In September 1928, these new responsibilities to the deep future of humanity were articulated with foresight by geologist Thomas Chrowder Chamberlin, two months before his death.
When a reporter interviewed him in his Chicago study, Chamberlin smirked and said he was “a believer in a great opportunity” for mankind.
Chamberlin pointed out that humanity had only just discovered the “enormous energies” locked in atoms. “So I think we’re really only at the beginning of things, that we’re just starting to learn to think.” Our species is like a child, he continued. “From the point of view of the Earth, I am in favor of a great future”.
More than most, he had already thought about the ethical implications of a ballooning future. During a 60-year career, he had pioneered theories on climate change: by proposing, in 1899, that CO2 causes global warming. He even suggested that human activities are altering Earth’s future climate. It requires an “altruistic goal”, regulating current “action” to safeguard “generations that could live tens of thousands of years away.”
And in June 1898 – a month before Icy Curie introduced the term radioactivity – Chamberlin argued that our ignorance of subatomic processes means that we should be wary of Kelvin’s estimates of a meager future.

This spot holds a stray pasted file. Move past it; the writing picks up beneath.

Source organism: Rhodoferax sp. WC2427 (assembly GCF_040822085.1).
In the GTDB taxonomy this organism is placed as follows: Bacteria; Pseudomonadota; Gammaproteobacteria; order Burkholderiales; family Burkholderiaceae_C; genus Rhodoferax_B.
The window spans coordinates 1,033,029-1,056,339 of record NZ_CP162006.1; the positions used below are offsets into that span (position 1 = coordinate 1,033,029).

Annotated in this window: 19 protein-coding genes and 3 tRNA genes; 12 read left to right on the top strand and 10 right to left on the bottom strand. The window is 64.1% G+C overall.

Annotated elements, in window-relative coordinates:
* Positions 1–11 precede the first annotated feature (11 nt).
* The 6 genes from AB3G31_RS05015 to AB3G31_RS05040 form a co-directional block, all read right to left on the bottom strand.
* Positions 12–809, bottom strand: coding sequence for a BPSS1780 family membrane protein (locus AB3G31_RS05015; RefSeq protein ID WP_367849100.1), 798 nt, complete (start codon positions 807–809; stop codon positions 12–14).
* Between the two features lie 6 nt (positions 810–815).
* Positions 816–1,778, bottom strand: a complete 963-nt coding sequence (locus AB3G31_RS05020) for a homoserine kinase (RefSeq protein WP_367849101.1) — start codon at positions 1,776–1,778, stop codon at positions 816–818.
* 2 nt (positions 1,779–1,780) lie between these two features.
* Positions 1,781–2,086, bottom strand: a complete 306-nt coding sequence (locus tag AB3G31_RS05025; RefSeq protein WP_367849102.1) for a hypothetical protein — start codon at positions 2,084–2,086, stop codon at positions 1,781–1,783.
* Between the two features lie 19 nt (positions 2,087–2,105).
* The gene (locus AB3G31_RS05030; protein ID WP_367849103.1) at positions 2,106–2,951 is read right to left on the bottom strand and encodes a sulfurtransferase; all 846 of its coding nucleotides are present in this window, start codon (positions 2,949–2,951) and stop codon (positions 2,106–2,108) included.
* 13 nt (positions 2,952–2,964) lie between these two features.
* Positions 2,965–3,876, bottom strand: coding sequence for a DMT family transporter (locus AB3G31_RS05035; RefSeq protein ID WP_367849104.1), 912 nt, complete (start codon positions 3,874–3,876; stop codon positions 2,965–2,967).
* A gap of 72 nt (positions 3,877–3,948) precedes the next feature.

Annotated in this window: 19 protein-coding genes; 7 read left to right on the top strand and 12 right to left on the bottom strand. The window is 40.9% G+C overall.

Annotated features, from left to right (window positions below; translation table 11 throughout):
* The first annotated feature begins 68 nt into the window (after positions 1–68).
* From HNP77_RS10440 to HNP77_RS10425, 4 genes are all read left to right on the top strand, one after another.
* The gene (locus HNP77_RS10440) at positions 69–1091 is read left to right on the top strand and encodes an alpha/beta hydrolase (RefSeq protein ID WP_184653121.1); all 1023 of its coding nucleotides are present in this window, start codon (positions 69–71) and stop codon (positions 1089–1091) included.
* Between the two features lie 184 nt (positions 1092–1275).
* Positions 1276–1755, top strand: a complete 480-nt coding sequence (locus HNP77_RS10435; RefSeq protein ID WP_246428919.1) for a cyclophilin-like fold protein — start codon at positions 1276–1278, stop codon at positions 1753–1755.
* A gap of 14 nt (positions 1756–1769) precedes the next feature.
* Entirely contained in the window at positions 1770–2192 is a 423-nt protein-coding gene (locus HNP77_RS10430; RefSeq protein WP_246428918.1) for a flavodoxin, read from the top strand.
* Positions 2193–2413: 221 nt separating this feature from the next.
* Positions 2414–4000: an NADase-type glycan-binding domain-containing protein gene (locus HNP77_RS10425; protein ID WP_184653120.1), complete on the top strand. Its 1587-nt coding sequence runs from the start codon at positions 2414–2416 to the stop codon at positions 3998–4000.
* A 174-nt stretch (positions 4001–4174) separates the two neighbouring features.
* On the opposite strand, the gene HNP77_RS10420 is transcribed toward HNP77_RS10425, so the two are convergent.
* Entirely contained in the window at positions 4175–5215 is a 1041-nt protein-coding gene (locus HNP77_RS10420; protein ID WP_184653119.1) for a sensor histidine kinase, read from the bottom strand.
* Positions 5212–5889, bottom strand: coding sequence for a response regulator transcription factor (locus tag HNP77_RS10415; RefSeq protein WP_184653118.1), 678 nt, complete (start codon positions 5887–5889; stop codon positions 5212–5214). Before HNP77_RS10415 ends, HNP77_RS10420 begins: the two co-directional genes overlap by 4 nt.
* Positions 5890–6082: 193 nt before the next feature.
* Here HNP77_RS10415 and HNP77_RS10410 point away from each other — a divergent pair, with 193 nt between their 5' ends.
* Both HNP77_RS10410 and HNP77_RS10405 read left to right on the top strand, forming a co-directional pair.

When advances in nuclear physics quickly proved him right about his optimistic predictions for Earth’s prospects, he began to insist that the expanding future demands increased responsibility.
In 1903 he argued, for these reasons, that the best deeds are those which – accumulating over time – snowball into “great things” in the “long ages” to come.
The “prolonged influence” of altruistic actions, spreading across eons, amplifies their positive “contribution”. But, at the same time, the same is true for the “subsequent” impact of the damaging actions. Caution therefore requires being attentive to our use of Earth’s finite “resources”, he wisely suggested.